auxin

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auxin

(awk′sĭn) [Gr. auxe, increase]
A substance that promotes growth in plant cells and tissues.

auxin

a type of plant growth-regulating substance involved in the growth of cells and several other functions. The most important auxin is indolacetic acid (IAA; see Fig. 194 ), but many other substances have been classified as auxins, using a BIO-ASSAY method developed by Fritz WENT.

The effects of auxins depend on their concentration in the plant. They are most concentrated at the shoot tip and least concentrated in the root, except for small amounts at the root tip. The major effects of auxin are summarized below:

  1. Encourages cell growth by elongation, producing a softening of the MIDDLE LAMELLAE of cell walls.
  2. Stimulates cell division in the PHLOEM of the VASCULAR BUNDLES, so encouraging new growth.
  3. Promotes positive PHOTOTROPISM in shoots by growth of tissues towards the light source.
  4. Promotes GEOTROPISM in all parts of the plant (positive in roots, negative in shoots, due to unequal distributions of the hormone).
  5. Induces APICAL DOMINANCE by suppressing lateral buds.
  6. Induces lateral root formation.
  7. Stimulates fruit development, enabling seedless fruits to be produced artificially. (h) Suppresses ABSCISSION in leaves and fruit. (i) Encourages the formation of wound tissues in injured or diseased plants.

    Auxins have a number of commercial uses, e.g. to promote the rooting of cuttings, regulate plant height, induce flower formation and control fruit set and fruit drop.

References in periodicals archive ?
Photo: 1 Moisten two large handfuls of sphagnum moss (less for a smaller plant); sprinkle with rooting powder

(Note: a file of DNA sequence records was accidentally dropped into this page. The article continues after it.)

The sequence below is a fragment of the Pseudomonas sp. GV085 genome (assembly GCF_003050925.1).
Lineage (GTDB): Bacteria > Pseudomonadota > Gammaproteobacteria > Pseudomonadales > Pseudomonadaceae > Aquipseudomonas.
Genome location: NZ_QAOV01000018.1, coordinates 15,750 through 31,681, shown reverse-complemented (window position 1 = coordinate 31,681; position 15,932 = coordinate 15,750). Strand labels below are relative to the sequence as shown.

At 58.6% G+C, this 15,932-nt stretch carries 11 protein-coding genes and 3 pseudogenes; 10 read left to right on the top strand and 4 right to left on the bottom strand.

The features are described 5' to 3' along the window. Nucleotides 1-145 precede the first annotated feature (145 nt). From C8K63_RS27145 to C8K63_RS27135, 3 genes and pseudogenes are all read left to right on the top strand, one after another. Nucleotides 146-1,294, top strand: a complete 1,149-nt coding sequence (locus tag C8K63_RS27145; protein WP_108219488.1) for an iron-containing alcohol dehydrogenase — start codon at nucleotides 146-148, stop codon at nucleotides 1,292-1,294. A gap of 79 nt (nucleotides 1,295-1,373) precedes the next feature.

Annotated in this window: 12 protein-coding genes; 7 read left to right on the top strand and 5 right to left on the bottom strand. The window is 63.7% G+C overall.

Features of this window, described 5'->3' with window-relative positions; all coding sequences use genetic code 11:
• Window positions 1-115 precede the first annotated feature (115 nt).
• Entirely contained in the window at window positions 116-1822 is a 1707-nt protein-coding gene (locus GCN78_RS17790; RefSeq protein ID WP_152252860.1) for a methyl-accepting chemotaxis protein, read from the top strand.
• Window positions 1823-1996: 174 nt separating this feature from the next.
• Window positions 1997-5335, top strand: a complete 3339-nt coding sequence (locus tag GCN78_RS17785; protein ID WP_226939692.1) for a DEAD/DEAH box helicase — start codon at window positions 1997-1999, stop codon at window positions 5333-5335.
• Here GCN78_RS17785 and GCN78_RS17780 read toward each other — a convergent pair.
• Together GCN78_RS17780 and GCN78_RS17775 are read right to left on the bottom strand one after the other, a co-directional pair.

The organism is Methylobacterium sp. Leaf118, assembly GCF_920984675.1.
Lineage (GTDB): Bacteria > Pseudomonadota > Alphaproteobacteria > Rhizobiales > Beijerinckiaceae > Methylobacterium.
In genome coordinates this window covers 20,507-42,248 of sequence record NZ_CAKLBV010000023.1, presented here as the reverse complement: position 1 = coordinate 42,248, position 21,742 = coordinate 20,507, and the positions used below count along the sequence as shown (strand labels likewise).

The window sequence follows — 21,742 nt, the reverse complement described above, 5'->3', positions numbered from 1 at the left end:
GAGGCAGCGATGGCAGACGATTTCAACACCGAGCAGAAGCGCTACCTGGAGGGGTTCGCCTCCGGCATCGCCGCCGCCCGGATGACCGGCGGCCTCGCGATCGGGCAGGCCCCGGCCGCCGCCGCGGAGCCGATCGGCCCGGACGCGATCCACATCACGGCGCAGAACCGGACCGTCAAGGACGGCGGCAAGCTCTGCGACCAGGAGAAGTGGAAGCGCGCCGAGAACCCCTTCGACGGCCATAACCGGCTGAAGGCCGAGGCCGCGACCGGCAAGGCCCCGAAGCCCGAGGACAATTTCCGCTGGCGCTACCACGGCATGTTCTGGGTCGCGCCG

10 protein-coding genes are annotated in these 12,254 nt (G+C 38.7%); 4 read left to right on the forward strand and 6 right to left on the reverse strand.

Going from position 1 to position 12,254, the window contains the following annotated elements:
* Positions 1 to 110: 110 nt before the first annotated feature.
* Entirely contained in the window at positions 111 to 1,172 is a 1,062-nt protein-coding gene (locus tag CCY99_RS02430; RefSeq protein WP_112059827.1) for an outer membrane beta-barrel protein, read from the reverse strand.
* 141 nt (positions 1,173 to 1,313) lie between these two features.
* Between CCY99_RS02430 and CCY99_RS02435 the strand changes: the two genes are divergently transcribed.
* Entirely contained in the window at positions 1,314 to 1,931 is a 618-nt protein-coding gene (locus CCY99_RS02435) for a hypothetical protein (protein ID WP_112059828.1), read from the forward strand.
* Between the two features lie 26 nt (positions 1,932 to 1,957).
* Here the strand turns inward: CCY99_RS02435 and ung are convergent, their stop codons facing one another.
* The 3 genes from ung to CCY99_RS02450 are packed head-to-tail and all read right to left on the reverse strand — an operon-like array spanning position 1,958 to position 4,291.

Remove the little half-moon-like leaves surround the joint and dip the bottom of the cutting in hormone rooting powder. Arrange several cuttings around the rim of a 5in pot filled with gritty compost and root them in a heated propagator or under a polythene tent on a warm shady windowsill.
Snip non-flowering, 8-10cm shoots just below a node and dip them in rooting powder. Plant into seed and cutting compost until rooted, keeping them in a mini cloche, or place a plastic bag over the pot to keep in the humidity.
If you're taking cuttings from evergreens such as escallonia, remove the lower leaves and dip the base of the cutting into a hormone rooting powder.
Remember to use a sharp knife when preparing the cuttings, treat yourself to some new rooting powder, use clean containers and fresh compost and keep the young cuttings away from direct sunlight until they are well rooted.
The base of the cutting is then dipped in hormone rooting powder.
Trim them just below a leaf joint, making them about 4cm long and dip the cut in hormone rooting powder before inserting them into individual pots of compost.
Choose newer shoots, remove the bottom leaves and cut the rest in half to reduce transpiration, then dip in rooting powder.
Don't forget to buy some rooting powder whilst you are at the garden centre.
After the ends have been dipped in hormone rooting powder and surplus powder shaken off, the cuttings are inserted around the edge of small pots.
Officers also discovered rooting powder, 20 bottles of fertilizer, spare light bulbs and a bag of cannabis.
Dip the shoots into enough hormone rooting powder to cover the wounds where leaves have been removed.